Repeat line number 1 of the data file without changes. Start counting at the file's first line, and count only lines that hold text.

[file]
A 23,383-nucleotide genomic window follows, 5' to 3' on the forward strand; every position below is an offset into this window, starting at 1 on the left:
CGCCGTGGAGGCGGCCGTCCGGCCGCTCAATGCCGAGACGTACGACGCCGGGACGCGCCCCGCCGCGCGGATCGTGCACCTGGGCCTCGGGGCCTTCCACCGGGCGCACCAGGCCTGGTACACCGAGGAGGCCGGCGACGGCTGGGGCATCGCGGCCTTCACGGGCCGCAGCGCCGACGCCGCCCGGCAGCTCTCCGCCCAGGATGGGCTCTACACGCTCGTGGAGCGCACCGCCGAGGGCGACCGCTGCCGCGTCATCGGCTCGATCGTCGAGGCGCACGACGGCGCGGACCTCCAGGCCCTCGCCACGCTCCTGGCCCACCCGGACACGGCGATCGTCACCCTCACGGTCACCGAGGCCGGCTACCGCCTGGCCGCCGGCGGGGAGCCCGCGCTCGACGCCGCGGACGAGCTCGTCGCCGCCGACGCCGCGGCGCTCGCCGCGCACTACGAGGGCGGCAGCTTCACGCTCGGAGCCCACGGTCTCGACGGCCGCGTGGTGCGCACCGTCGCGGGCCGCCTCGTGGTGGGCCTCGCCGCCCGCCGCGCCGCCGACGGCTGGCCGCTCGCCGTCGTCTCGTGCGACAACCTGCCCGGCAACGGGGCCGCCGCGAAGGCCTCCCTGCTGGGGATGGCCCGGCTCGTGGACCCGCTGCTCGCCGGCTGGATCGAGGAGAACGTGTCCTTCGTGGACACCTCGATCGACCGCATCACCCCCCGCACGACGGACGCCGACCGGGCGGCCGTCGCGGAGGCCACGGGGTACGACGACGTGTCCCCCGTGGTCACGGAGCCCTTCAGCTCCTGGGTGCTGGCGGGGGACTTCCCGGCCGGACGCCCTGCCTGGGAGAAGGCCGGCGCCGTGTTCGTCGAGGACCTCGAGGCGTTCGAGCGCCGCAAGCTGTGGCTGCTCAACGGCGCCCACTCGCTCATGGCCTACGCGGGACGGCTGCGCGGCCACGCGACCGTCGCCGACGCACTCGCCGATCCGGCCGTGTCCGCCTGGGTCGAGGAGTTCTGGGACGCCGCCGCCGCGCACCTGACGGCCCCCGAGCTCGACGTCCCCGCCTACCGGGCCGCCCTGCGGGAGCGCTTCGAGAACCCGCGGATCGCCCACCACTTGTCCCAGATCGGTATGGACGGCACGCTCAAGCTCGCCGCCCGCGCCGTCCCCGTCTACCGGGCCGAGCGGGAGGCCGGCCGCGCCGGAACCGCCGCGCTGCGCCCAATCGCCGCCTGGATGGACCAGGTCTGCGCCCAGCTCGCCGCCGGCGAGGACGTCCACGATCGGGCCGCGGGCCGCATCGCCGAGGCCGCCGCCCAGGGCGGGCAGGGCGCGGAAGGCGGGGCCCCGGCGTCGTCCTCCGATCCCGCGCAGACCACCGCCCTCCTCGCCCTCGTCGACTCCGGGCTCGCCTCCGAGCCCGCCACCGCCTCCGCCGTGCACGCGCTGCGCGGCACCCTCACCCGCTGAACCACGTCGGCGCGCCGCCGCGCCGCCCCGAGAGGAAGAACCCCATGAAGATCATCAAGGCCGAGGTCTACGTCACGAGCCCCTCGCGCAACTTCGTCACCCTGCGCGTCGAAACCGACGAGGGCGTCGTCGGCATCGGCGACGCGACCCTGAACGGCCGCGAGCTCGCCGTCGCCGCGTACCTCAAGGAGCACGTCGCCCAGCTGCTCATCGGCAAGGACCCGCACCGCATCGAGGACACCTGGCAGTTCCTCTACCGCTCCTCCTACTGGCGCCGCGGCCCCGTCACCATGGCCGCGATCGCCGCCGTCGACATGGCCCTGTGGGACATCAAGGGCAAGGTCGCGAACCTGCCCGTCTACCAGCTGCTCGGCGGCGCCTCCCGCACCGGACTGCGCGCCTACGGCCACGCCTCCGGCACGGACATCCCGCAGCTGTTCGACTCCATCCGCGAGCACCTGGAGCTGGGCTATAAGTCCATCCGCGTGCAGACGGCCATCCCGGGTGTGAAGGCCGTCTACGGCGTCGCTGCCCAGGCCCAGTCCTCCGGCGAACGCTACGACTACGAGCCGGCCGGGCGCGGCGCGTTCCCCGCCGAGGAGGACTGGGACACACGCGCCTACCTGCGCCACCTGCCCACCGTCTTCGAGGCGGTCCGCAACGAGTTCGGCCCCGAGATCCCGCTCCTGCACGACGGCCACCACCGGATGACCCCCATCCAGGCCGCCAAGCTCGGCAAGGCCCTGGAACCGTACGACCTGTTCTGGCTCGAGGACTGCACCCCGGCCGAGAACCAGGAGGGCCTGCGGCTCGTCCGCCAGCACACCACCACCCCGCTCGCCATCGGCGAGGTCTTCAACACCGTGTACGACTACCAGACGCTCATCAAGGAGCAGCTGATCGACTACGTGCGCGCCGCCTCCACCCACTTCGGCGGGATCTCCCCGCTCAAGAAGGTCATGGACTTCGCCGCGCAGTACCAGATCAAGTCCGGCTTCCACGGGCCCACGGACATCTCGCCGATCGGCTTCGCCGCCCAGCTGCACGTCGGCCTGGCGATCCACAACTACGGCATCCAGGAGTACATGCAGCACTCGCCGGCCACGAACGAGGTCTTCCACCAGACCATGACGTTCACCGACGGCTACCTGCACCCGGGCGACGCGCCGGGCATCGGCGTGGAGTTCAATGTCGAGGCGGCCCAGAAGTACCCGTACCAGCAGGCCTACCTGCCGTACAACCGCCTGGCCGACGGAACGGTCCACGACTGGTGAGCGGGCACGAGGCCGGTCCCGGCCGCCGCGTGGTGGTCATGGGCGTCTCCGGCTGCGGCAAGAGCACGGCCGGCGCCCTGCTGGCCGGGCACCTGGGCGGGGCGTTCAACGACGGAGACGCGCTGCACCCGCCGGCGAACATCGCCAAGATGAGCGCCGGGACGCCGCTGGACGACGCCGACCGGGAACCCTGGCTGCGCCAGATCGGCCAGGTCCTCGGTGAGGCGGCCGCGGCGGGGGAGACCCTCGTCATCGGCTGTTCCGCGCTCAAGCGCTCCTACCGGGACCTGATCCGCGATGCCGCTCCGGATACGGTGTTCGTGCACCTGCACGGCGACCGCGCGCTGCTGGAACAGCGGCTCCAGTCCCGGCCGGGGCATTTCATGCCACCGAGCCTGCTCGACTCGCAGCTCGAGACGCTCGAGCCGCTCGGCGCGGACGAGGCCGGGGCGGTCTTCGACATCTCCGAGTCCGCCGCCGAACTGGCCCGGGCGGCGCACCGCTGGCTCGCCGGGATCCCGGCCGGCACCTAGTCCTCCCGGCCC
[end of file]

A 23,383-nucleotide genomic window follows, 5' to 3' on the forward strand; every position below is an offset into this window, starting at 1 on the left: